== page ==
The twist to the story is that the intermittent connectivity problem disappeared before I got a chance to observe it! Definitely glad I didn’t set up SmokePing just for this. If it happens again I’ll be ready with this historical data to help me spot patterns.

- Charlie

Playing with competition data from SparkFun’s Free Day

Yesterday, SparkFun Electronics had their annual Free Day, where this year they gave away $200,000 in credit to their customers just because they felt like it.

The Metricfire founders are big fans of SparkFun, we both love electronics and tinkering. One of my desks is covered in microcontrollers and other components. When I’m not working on Metricfire, I’m soldering! (Or ordering parts from SparkFun…)

This year, people entered the competition to win a $100 credit by repeatedly solving captchas to prove their humanity. The competition was set to run for several hours. Several hours solving captchas? That sucks. A lot of people are going to get bored after a few minutes and wander away, but many will come back. If I don’t want to spend several hours solving infuriating captchas, can I figure out the best time for me to compete?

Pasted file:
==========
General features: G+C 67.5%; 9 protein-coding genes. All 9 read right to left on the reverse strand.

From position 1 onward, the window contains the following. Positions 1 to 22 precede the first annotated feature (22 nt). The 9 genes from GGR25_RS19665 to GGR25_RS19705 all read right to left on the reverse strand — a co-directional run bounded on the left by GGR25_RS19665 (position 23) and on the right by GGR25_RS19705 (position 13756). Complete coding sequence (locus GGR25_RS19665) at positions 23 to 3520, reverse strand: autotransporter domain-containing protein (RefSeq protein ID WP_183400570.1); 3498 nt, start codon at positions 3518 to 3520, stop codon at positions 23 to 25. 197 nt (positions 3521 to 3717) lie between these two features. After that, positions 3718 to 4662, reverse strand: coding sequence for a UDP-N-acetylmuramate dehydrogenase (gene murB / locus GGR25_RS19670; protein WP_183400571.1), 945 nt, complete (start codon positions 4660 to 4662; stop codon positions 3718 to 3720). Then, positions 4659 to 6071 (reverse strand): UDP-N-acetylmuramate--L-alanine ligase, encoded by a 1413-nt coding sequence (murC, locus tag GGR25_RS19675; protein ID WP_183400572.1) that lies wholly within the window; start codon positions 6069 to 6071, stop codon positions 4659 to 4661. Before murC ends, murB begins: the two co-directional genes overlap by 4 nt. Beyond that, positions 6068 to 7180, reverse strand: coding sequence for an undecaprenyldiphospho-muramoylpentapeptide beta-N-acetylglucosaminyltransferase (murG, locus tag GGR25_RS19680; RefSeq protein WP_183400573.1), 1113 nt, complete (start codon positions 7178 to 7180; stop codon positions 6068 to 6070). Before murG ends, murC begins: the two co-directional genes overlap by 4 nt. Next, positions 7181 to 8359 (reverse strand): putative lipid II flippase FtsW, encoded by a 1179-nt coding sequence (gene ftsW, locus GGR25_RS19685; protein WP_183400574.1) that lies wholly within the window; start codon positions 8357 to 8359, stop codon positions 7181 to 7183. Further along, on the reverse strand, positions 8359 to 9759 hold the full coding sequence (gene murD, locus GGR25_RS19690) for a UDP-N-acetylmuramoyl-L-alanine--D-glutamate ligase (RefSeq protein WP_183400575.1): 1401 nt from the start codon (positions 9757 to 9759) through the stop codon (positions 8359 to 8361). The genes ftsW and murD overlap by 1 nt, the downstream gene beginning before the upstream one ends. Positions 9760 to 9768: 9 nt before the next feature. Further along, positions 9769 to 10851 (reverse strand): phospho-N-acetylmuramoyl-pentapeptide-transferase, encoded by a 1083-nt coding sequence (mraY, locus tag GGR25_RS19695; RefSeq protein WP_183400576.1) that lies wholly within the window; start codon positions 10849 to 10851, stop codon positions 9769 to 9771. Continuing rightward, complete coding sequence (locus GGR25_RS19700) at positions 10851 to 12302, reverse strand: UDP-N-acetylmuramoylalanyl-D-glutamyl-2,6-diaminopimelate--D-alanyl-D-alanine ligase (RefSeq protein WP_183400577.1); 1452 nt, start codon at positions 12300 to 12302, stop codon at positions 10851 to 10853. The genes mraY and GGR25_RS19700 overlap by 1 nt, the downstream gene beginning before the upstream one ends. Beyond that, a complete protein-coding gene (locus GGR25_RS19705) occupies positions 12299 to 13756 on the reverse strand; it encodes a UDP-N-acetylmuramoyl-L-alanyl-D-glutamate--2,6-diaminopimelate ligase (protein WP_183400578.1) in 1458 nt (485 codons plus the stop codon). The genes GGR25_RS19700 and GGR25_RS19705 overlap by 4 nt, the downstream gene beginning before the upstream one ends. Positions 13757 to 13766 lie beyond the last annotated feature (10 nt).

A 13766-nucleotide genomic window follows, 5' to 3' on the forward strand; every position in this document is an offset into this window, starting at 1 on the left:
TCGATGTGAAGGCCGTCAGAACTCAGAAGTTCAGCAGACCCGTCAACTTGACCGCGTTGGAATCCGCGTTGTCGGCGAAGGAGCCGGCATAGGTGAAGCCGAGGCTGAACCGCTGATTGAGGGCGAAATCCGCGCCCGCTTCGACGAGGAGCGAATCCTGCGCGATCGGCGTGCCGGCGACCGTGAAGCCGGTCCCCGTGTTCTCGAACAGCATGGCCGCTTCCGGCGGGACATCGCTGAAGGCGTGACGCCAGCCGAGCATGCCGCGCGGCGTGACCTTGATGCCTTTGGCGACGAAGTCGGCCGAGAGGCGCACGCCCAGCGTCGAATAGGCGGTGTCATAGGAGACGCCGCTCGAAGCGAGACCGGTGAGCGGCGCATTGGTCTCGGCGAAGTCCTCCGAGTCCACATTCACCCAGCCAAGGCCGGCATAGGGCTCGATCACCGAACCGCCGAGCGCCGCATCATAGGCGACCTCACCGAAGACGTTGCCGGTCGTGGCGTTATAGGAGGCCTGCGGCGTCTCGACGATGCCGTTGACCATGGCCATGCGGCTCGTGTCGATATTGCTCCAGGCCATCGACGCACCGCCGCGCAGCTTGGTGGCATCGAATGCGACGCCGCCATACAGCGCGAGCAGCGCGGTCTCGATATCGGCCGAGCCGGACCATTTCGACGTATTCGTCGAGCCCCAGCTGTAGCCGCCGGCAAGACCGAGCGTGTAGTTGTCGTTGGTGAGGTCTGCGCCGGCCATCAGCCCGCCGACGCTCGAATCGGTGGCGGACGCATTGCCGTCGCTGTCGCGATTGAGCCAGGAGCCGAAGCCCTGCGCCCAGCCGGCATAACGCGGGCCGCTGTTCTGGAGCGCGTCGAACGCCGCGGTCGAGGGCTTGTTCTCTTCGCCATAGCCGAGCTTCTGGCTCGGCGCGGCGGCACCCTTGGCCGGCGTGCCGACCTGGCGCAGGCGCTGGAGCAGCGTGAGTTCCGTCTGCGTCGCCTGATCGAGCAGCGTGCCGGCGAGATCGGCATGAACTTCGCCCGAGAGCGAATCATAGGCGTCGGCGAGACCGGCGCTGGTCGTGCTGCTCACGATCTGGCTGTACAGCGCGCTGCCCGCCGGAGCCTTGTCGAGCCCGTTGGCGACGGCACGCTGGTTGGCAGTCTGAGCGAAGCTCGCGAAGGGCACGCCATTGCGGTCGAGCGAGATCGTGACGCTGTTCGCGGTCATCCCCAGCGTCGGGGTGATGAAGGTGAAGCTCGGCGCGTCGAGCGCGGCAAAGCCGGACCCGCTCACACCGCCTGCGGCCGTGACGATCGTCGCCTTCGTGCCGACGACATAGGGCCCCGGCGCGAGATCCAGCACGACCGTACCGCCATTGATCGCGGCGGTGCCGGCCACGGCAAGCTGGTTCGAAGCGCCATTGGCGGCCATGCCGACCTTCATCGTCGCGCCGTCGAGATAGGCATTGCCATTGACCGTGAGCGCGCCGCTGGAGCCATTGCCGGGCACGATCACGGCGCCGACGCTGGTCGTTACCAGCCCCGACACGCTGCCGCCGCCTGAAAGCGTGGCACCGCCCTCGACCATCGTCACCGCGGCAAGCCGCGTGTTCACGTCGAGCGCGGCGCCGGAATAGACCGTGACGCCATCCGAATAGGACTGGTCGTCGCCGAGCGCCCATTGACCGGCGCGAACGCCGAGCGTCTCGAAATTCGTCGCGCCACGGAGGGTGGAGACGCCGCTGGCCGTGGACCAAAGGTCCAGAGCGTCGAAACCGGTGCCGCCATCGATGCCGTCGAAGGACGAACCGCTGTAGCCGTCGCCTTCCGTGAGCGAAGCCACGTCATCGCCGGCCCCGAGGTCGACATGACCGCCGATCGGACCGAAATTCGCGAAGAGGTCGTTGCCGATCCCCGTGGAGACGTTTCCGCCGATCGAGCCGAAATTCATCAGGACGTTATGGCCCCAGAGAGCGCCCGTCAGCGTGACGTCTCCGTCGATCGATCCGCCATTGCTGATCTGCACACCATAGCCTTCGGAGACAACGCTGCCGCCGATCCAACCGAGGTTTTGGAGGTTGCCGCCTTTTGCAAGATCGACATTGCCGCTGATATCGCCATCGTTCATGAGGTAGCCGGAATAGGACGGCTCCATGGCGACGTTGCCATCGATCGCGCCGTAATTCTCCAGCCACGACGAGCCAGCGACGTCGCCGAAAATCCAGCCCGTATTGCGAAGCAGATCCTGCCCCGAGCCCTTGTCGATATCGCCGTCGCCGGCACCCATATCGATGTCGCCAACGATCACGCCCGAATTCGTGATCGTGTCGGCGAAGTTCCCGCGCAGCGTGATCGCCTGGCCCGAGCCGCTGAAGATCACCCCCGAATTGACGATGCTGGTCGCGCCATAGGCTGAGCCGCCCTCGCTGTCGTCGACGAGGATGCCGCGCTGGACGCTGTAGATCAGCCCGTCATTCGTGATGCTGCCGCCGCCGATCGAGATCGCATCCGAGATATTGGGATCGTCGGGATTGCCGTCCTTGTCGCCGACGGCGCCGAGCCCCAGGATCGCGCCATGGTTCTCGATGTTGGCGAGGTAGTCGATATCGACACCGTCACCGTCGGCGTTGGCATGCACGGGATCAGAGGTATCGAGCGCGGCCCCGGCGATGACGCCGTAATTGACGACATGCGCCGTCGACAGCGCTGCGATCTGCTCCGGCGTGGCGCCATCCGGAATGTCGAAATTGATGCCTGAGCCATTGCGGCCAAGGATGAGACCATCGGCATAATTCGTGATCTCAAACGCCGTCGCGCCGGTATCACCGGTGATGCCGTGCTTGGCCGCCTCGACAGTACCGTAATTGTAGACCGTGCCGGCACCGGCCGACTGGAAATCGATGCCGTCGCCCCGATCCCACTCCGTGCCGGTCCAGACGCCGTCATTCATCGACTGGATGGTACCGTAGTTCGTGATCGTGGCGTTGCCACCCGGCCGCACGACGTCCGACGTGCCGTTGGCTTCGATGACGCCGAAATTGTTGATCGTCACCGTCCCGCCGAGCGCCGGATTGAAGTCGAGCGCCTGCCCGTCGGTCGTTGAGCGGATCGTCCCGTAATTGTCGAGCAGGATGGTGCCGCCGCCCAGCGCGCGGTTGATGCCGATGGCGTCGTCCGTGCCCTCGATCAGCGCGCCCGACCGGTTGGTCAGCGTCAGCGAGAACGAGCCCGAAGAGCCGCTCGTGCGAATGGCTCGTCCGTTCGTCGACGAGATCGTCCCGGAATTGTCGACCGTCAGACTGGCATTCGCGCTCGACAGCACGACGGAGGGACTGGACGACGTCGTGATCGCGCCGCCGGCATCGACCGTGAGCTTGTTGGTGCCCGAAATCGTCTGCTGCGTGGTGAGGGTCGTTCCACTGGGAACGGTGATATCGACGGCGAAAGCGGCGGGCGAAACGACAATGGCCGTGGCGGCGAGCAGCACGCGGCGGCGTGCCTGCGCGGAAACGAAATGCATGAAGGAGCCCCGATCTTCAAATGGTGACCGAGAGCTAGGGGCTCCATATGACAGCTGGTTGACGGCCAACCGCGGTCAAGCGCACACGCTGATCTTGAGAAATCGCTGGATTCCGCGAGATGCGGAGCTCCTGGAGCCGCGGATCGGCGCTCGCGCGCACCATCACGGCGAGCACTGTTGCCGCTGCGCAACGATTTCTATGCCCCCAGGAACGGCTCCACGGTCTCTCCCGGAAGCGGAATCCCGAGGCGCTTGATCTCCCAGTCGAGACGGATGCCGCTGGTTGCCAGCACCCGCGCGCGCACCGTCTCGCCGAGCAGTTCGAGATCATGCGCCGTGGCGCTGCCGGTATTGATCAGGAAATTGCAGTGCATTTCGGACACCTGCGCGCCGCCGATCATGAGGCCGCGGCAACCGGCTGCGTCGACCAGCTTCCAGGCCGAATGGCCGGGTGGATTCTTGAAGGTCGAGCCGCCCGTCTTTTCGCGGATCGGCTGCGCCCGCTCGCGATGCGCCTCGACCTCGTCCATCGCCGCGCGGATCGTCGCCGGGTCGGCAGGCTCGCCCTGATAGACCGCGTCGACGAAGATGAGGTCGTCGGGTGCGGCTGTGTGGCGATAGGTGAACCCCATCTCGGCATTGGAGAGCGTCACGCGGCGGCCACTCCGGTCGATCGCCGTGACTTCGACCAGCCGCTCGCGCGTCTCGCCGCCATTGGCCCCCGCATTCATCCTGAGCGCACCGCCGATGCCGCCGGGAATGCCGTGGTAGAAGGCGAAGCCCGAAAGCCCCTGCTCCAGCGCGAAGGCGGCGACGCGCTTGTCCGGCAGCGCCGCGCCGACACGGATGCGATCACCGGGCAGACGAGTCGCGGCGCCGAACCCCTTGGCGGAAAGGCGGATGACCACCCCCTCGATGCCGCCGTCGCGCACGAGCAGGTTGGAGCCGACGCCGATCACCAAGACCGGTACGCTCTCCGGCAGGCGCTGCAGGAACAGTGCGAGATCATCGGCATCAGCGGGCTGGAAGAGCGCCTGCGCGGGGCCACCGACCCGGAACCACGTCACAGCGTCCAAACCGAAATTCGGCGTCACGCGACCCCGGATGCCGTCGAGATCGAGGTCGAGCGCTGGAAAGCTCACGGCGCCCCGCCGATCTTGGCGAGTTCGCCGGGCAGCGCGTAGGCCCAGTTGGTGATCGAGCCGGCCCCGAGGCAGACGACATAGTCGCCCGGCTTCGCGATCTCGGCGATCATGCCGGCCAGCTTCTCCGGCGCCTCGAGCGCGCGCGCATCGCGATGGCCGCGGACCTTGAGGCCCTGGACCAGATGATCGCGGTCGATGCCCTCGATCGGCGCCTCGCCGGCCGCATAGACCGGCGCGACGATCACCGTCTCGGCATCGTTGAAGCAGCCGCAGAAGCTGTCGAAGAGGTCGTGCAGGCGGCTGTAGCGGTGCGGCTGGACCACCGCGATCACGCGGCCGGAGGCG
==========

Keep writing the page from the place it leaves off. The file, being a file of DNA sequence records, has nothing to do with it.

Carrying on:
Wait... this is to prove I'm *not* a robot?

The answer is yes, we can work it out! SparkFun published some live statistics about the number of winning and losing attempts using Pachube. This is cool, but I didn’t find the graphs very useful. Here’s what it looked like:

That’s cool, but not very useful. It’s vanity data, and not even very pretty. We can do better and pull some meaning out it. I set about scraping this data from Pachube and getting it into Metricfire where I can better work with it.

After some quick tinkering in Python and applying some data transformations in Metricfire here’s what I ended up with:

Much better. Now can I see some trends in that data. Most importantly, I had a graph of how tough the competition was as people entered/left:

I used this graph to figure out when I should invest a few minutes in solving captchas. It looks like the best chance of winning was almost 0.06%, about five and a half hours into the competition. Watching this graph change as the day went on was fascinating – a little like watching a stock market graph.

I didn’t win anything from Free Day this year, but I had a lot of fun crunching the numbers during the event. Metricfire was a big help with that – once I decided I wanted a graph of something, it was only a couple of lines of code to get my data into the service and on a graph. This is why Metricfire exists.

- Charlie